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The F*ckin Black Sheep: Snowpiercer (2014)

Aug. 21, 2014by: Ryan Doom

THE BLACK SHEEP is an ongoing column featuring different takes on films that either the writer HATED, but that the majority of film fans LOVED, or that the writer LOVED, but that most others LOATH. We’re hoping this column will promote constructive and geek fueled discussion. Dig in!

Snowpiercer (2014)
Directed by Joon-ho Bong

"I didn’t get it. That’s not to say I hated the movie. I just didn’t get."

Cult movies are a hell of a thing. Even back in the day (you know, before the fancy interwebs) certain movies created buzz before being released. Usually, however, cult flicks find their audiences after the fact and take on a life of their own.

Throughout the last year, I kept hearing about a potential cult movie called Snowpiercer. For whatever reason, I never bothered to click on any news stories and forgot about it until last night when several friends and I gathered for “shitty” (but good shitty) movie night. Snowpiercer was the choice.

And I didn’t get it. That’s not to say I hated the movie. I just didn’t get.

Snowpiercer is one of the few movies where I went in completely cold without knowing a damn thing beyond that it was a South Korean effort and that it starred the ever-forgettable Chris Evans (seriously I wouldn’t be able to pick him out of a line up even if he wore his Captain American uniform).

I’ve seen many movies in my day, but I can’t think of another quite like Snowpiercer. Oh sure, it’s takes place in a familiar post-apocalyptic world with people divided between the usual have and have nots, but director Joon-ho Bong’s style and tone is what left me baffled. I couldn’t figure it out, which I believe was his idea…but still. I couldn’t decipher what was camp, what was dramatic, and what was funny. In the midst of a ridiculously violent (but quite awesome) ax bloodbath, Evans slips on a fish in near Pink Panther style only to keep the action going.

I didn’t get it. 

Then there was a very, very long sequence with a demented grade school teacher that felt out of place and weird for the sake of being weird. It felt forced. I'm all for weird, but there has to be some consistency, doen't there?

But something about the movie must work. It attracted big talent actors who were all game, including Evans, Jamie Bell, Tilda Swinton (who I did not recognize until someone pointed her out), Kang-ho Song, John Hurt, Octavia Spencer, and Ed Harris. That’s a hell of a cast in a hell of an odd ass movie. Swinton steals the film as she chews scenes like they’re laced in crack. She looks like an extra for Pink Floyd’s “Another Brick in the Wall” video from back in the day.

I do love the premise even though it left me with more questions than answers. The idea of being stuck on a locomotive that can’t stop for nearly two decades is an interesting one. Life would get weird quickly. The effects also looked pretty good. Shit sure did look cold outside. At times Snowpiercer reminded me of Escape from New York with the style and effects, but Carpenter's film has a specific beat that he never wavered from. This movie could've used that beat. 

For some reason the thing that bothered me the most was the action inside the train. Perhaps the volume wasn’t cranked high enough (we watched it outside) but it never sounded or felt like we were inside the train. The camera and the cast were steady as hell as if perfectly safe on a sound stage. At least go the Star Trek of Jaws route of ambient noise or a constant slight moving of the camera. Anything to keep the viewer in the moment, where we couldn’t escape the thought of never leaving the train.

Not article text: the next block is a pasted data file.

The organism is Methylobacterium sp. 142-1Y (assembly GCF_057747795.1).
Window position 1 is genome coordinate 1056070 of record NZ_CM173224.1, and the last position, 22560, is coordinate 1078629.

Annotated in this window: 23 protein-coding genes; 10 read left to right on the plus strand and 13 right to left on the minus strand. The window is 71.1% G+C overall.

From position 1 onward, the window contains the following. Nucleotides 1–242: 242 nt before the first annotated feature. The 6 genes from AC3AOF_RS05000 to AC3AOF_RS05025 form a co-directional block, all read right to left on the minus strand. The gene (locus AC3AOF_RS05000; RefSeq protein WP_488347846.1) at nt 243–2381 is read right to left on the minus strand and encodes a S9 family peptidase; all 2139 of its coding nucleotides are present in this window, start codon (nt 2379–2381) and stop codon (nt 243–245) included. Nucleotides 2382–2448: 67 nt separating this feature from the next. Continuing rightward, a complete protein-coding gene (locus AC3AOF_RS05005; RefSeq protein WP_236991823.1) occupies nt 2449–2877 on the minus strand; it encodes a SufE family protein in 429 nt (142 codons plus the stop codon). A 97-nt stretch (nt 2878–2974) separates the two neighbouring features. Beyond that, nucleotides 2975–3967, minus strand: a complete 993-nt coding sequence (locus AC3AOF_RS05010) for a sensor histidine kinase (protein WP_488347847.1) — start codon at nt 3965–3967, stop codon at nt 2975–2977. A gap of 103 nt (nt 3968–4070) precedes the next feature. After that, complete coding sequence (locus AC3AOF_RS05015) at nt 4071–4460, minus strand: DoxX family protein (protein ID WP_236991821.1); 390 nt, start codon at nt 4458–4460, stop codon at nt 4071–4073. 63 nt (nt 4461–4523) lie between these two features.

I have to admit that by the end I was strangely interested in seeing the thing once again. It played like the film version of Double Dragon that never was, with Evans and company fighting their way through one level after another until they reach the man at the top, at the final level. Perhaps I need to battle through it one more time to appreciate, or…everyone else is just dead wrong about it.

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10:16AM on 08/21/2014

Tone??

Seriously, if you've ever watched South Korean movies (The Host, OldBoy etc.) you must know that the shifting tone, often within the same scene, is a standard occurrence. And random weirdness for weirdness sake is common in most of Asian and European cinema. Seen anything out of Italy in the 60's, 70's and into the 80's?
Seriously, if you've ever watched South Korean movies (The Host, OldBoy etc.) you must know that the shifting tone, often within the same scene, is a standard occurrence. And random weirdness for weirdness sake is common in most of Asian and European cinema. Seen anything out of Italy in the 60's, 70's and into the 80's?
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9:50AM on 08/21/2014

great, original flick

While I will agree that the tone is all over the place, that is fairly typical for Asian flicks. Especially from the guy who directed The Host, which was all over the place tonally as well. But the movie is a lot of fun! It IS like a video game, but one with brains and social commentary. It is also based on a graphic novel and plays like one. and it has sequences that you won't soon forget. Namely, that ax battle. wow!
While I will agree that the tone is all over the place, that is fairly typical for Asian flicks. Especially from the guy who directed The Host, which was all over the place tonally as well. But the movie is a lot of fun! It IS like a video game, but one with brains and social commentary. It is also based on a graphic novel and plays like one. and it has sequences that you won't soon forget. Namely, that ax battle. wow!
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